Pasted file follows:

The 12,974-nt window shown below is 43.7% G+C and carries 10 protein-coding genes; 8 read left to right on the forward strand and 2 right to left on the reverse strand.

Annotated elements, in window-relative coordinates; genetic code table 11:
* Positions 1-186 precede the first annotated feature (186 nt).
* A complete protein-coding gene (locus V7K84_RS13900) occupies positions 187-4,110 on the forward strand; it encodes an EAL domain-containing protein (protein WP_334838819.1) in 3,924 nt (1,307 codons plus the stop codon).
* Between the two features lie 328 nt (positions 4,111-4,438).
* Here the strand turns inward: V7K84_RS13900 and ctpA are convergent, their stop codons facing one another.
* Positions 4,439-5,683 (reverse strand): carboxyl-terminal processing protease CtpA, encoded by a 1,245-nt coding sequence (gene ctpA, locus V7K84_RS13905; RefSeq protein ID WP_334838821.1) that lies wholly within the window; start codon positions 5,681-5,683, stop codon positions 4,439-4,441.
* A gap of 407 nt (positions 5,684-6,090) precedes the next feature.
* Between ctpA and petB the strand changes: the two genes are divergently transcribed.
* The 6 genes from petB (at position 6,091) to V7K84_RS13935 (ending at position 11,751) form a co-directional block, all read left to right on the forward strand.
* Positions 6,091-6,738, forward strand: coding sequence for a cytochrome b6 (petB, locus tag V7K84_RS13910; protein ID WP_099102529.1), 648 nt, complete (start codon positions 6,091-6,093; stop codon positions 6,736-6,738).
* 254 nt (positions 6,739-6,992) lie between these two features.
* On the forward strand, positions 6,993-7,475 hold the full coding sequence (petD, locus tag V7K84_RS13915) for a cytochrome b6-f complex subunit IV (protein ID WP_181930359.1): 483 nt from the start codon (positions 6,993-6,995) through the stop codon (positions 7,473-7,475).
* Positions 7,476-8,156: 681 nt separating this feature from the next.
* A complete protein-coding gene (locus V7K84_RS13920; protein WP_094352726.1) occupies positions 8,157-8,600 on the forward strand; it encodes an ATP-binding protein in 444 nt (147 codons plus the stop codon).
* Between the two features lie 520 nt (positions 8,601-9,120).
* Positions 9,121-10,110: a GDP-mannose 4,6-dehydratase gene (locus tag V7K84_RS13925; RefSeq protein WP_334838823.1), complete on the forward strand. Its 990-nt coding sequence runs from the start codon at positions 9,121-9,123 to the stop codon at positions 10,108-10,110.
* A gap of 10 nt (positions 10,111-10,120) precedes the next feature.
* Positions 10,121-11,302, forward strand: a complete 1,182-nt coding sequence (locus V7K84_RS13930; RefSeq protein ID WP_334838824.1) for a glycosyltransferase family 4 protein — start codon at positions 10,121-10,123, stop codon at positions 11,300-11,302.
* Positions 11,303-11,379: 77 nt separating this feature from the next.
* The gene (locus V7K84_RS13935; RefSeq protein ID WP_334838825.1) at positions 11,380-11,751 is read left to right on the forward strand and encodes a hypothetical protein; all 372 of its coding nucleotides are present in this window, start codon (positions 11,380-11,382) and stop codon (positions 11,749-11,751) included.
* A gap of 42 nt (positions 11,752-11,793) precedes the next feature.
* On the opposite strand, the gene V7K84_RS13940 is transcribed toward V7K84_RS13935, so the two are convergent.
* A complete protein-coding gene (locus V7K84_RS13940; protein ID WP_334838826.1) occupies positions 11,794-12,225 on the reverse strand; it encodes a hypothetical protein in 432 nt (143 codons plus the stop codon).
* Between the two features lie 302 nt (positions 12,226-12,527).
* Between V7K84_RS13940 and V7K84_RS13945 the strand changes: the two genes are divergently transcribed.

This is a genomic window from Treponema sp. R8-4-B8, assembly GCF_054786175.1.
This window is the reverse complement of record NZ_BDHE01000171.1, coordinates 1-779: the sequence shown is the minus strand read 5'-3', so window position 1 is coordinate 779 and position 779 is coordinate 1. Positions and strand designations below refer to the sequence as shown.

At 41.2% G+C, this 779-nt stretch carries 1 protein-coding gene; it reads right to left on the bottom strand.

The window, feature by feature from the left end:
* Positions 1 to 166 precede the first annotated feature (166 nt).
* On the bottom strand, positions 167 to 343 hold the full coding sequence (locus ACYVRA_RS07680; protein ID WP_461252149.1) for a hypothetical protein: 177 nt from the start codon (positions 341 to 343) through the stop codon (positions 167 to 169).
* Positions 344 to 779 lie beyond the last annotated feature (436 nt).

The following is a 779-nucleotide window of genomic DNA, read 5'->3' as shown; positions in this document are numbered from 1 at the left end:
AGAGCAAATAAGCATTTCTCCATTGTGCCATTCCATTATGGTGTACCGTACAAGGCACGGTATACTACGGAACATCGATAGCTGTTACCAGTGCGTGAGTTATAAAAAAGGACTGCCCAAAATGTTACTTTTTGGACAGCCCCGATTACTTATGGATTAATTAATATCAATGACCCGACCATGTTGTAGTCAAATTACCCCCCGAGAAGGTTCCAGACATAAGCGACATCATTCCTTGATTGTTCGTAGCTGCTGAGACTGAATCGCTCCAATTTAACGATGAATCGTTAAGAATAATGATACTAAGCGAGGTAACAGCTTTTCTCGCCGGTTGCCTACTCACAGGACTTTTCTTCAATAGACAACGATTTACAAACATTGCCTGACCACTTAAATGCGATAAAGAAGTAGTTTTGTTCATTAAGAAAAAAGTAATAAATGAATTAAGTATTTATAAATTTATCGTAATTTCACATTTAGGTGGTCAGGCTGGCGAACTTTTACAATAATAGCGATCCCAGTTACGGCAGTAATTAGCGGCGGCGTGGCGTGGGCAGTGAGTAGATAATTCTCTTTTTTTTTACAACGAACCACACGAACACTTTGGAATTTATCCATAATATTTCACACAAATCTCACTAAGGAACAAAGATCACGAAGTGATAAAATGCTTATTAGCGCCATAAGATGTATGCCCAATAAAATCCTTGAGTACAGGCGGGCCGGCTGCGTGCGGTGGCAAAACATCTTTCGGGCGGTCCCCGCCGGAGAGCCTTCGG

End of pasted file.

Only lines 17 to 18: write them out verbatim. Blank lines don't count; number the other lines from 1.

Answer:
* Positions 9,121-10,110: a GDP-mannose 4,6-dehydratase gene (locus tag V7K84_RS13925; RefSeq protein WP_334838823.1), complete on the forward strand. Its 990-nt coding sequence runs from the start codon at positions 9,121-9,123 to the stop codon at positions 10,108-10,110.
* A gap of 10 nt (positions 10,111-10,120) precedes the next feature.